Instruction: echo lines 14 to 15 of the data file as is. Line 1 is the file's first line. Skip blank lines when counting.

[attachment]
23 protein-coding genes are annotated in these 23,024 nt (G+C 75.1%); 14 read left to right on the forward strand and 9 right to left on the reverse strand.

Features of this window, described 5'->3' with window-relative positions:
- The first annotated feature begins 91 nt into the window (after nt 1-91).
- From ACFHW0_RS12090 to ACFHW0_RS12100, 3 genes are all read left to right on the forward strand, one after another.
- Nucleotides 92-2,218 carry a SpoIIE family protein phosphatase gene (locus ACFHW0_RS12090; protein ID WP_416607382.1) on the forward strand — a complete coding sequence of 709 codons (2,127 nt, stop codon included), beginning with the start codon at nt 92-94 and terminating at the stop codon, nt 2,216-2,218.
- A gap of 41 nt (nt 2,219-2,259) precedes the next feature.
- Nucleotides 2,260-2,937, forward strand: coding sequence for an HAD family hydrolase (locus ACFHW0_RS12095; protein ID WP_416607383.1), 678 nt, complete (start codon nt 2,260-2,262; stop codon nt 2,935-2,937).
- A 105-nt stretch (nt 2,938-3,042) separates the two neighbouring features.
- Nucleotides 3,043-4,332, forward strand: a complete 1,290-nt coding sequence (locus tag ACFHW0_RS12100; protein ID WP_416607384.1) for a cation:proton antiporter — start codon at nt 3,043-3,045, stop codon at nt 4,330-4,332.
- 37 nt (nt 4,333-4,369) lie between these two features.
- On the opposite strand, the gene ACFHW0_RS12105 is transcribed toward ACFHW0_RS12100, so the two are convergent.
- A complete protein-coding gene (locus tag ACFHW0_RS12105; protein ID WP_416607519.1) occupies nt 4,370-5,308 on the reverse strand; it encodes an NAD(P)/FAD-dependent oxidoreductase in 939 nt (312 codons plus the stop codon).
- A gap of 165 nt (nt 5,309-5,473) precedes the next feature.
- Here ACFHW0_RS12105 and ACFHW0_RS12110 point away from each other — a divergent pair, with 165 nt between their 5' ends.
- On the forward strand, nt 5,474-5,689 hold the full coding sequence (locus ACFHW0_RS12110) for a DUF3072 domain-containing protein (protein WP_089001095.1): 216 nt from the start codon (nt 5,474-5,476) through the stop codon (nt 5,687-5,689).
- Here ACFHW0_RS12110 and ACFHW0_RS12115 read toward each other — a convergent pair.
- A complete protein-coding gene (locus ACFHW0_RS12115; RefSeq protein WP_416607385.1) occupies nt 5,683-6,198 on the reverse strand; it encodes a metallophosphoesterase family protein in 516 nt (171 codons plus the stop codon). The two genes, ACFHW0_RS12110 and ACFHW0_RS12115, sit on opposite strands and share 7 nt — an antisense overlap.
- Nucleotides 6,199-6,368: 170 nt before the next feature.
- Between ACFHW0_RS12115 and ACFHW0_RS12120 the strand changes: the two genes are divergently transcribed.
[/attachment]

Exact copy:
- Here ACFHW0_RS12105 and ACFHW0_RS12110 point away from each other — a divergent pair, with 165 nt between their 5' ends.
- On the forward strand, nt 5,474-5,689 hold the full coding sequence (locus ACFHW0_RS12110) for a DUF3072 domain-containing protein (protein WP_089001095.1): 216 nt from the start codon (nt 5,474-5,476) through the stop codon (nt 5,687-5,689).